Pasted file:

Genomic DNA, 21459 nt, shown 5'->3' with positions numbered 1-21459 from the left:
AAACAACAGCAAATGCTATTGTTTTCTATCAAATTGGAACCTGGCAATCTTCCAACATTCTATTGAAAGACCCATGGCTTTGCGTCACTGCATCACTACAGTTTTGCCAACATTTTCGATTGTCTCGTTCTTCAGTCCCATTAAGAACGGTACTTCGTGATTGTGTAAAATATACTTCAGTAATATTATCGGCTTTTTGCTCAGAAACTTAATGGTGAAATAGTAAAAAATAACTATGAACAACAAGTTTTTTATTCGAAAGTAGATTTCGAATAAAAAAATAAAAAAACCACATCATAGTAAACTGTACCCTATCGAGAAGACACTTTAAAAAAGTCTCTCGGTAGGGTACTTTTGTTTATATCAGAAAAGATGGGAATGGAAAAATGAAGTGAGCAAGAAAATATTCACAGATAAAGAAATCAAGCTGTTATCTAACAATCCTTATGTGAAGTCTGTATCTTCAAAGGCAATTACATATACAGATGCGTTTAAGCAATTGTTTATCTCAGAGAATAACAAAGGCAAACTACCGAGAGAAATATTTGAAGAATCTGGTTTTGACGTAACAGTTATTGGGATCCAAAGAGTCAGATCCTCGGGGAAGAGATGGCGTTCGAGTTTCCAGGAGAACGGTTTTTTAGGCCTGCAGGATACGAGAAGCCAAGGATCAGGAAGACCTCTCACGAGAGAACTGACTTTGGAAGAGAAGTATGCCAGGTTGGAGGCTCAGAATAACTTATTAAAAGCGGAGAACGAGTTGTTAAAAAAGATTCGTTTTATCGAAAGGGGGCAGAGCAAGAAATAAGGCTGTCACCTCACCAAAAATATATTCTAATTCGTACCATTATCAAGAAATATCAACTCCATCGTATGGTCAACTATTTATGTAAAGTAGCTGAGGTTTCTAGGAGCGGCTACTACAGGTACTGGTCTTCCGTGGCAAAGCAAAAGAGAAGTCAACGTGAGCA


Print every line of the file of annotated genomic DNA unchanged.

Genomic DNA, 21459 nt, shown 5'->3' with positions numbered 1-21459 from the left:
AAACAACAGCAAATGCTATTGTTTTCTATCAAATTGGAACCTGGCAATCTTCCAACATTCTATTGAAAGACCCATGGCTTTGCGTCACTGCATCACTACAGTTTTGCCAACATTTTCGATTGTCTCGTTCTTCAGTCCCATTAAGAACGGTACTTCGTGATTGTGTAAAATATACTTCAGTAATATTATCGGCTTTTTGCTCAGAAACTTAATGGTGAAATAGTAAAAAATAACTATGAACAACAAGTTTTTTATTCGAAAGTAGATTTCGAATAAAAAAATAAAAAAACCACATCATAGTAAACTGTACCCTATCGAGAAGACACTTTAAAAAAGTCTCTCGGTAGGGTACTTTTGTTTATATCAGAAAAGATGGGAATGGAAAAATGAAGTGAGCAAGAAAATATTCACAGATAAAGAAATCAAGCTGTTATCTAACAATCCTTATGTGAAGTCTGTATCTTCAAAGGCAATTACATATACAGATGCGTTTAAGCAATTGTTTATCTCAGAGAATAACAAAGGCAAACTACCGAGAGAAATATTTGAAGAATCTGGTTTTGACGTAACAGTTATTGGGATCCAAAGAGTCAGATCCTCGGGGAAGAGATGGCGTTCGAGTTTCCAGGAGAACGGTTTTTTAGGCCTGCAGGATACGAGAAGCCAAGGATCAGGAAGACCTCTCACGAGAGAACTGACTTTGGAAGAGAAGTATGCCAGGTTGGAGGCTCAGAATAACTTATTAAAAGCGGAGAACGAGTTGTTAAAAAAGATTCGTTTTATCGAAAGGGGGCAGAGCAAGAAATAAGGCTGTCACCTCACCAAAAATATATTCTAATTCGTACCATTATCAAGAAATATCAACTCCATCGTATGGTCAACTATTTATGTAAAGTAGCTGAGGTTTCTAGGAGCGGCTACTACAGGTACTGGTCTTCCGTGGCAAAGCAAAAGAGAAGTCAACGTGAGCA